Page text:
No, the LRT Fare Increase won’t be Subsidized by the Government
Can the government lessen the commuter’s heavy burden by subsidizing the PHP5 to PHP7 fare increase in the Light Rail Transit Line 1 (LRT1)? Apparently not, says the Department of Transportation (DOTr) Secretary Arthur Tugade.
"We don’t believe in subsidy. If you want to have business with government, there should be no guarantee, subsidy and contractual commitment," said Tugade.
The Light Rail Manila Corp (LRMC), the operator of LRT 1, is currently in negotiations with the government regarding the additional fare. It's currently choosing between two options on how to pass the financial burden to the commuters: either do it on a staggered basis, or just a one-time increase.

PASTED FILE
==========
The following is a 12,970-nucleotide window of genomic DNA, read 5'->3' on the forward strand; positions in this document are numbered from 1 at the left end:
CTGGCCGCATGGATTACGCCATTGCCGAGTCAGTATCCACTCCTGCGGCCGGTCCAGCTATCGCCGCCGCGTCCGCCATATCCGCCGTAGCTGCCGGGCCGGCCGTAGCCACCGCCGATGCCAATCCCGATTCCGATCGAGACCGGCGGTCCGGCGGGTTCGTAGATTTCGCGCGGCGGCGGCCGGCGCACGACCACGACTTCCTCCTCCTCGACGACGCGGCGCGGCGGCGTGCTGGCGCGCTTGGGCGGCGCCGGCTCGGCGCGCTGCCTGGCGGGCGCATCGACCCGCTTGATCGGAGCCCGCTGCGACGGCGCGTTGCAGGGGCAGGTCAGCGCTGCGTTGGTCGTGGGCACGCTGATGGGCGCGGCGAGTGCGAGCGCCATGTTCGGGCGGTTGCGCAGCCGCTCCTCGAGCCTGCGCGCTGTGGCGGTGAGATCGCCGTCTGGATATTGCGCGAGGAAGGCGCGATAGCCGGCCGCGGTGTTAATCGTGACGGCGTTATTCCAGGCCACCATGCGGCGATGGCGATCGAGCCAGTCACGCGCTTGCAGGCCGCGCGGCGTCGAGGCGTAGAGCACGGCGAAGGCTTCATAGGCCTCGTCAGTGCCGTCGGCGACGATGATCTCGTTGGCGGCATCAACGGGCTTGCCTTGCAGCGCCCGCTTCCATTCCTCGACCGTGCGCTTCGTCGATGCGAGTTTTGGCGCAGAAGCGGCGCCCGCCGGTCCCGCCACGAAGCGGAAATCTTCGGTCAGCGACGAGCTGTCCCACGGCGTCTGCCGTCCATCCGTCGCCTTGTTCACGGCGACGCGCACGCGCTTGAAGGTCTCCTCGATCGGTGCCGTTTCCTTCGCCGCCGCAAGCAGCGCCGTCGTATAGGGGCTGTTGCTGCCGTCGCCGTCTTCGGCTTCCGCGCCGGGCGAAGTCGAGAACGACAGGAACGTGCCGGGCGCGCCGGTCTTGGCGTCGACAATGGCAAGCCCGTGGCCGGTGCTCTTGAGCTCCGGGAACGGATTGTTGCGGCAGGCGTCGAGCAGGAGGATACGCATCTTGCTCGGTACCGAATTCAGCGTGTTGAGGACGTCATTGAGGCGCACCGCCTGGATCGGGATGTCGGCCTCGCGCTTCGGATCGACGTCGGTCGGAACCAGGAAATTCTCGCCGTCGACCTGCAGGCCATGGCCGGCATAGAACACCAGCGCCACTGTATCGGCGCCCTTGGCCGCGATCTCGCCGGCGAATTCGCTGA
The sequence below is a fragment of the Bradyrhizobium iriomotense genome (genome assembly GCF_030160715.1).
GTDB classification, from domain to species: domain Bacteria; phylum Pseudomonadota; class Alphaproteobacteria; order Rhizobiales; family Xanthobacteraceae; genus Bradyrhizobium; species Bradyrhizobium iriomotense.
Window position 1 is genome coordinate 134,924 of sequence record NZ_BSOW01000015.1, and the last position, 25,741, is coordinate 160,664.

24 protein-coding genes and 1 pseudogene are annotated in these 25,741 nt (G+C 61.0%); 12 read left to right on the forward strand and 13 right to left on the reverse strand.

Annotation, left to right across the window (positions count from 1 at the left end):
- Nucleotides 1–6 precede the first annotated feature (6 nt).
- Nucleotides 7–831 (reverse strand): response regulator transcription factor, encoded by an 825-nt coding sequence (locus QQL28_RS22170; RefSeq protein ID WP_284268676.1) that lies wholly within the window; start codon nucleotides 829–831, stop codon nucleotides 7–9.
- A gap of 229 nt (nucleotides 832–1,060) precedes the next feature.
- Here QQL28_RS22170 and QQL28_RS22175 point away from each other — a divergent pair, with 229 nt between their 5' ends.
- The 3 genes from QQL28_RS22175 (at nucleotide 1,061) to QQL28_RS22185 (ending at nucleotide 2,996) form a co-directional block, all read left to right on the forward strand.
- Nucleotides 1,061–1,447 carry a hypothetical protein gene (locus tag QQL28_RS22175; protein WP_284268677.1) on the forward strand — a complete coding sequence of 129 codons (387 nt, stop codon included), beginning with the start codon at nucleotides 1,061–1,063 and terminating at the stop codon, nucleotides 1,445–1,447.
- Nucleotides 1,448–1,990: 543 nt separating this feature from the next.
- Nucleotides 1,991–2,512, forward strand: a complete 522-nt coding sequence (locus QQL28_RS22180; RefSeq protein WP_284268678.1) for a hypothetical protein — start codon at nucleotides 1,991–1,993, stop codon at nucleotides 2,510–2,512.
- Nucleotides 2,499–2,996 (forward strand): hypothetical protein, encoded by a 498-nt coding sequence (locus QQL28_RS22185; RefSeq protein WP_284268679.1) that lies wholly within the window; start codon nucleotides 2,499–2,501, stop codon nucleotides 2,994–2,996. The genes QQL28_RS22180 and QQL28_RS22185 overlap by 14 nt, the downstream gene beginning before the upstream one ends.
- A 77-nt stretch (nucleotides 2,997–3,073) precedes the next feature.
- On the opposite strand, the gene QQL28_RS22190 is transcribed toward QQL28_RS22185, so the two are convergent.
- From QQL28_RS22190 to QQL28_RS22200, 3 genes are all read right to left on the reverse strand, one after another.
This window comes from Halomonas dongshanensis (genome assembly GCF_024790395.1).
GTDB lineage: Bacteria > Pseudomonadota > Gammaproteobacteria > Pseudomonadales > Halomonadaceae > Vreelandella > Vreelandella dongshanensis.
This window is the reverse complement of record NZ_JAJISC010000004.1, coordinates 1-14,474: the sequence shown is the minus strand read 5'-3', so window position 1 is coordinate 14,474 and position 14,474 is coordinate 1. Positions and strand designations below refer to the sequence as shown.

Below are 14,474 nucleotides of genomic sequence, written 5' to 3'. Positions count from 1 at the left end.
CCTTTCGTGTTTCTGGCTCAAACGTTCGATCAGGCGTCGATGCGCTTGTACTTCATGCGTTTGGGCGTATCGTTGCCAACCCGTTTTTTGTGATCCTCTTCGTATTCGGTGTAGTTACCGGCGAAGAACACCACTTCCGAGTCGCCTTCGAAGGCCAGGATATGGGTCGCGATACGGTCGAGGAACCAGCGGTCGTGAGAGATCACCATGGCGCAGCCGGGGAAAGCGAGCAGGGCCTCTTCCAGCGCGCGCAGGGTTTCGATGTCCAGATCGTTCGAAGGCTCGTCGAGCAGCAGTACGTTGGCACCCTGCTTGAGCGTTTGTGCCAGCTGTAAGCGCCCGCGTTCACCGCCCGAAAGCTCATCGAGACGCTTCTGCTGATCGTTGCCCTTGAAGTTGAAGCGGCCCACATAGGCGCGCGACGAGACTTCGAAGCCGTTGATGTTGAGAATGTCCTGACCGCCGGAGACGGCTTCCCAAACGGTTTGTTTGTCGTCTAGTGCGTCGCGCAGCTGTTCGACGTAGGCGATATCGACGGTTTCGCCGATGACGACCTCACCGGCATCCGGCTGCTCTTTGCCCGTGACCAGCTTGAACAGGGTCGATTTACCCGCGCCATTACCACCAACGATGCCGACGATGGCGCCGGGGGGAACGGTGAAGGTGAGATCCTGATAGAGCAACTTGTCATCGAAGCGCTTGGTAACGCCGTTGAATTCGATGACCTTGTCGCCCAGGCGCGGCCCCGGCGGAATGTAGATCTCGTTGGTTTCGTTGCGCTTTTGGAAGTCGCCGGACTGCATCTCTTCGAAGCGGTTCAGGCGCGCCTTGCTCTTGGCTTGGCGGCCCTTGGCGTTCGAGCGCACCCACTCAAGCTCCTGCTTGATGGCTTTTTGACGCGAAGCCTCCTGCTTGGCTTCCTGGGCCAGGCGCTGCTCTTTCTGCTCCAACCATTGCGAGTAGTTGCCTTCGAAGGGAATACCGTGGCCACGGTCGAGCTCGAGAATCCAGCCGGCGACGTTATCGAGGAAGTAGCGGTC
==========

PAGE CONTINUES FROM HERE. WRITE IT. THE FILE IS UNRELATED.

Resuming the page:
When the PHP5 increase is implemented, the average LRT fare would go up to around PHP25. According to the LRMC, it's similar to a bus fare, but a bit lower than taxis and other transport company rates "without traffic."
Another option--which wasn't approved by the government--would be for the them to subsidize the entire fare adjustment hike.
Why the additional fare?
The fare adjustment increase is a standard procedure, and part of the 32-year contract agreement between the government and LMRC. Under this stipulation, LMRC has the right to implement a fare adjustment of 10 percent every two years. Currently, the price adjustment they are asking from the government covers the years 2016 to 2018.
Once it pushes through, the added fee will be used to pay back the P7.6 billion investment that LMRC has made to improve LRT-1’s operations since 2015.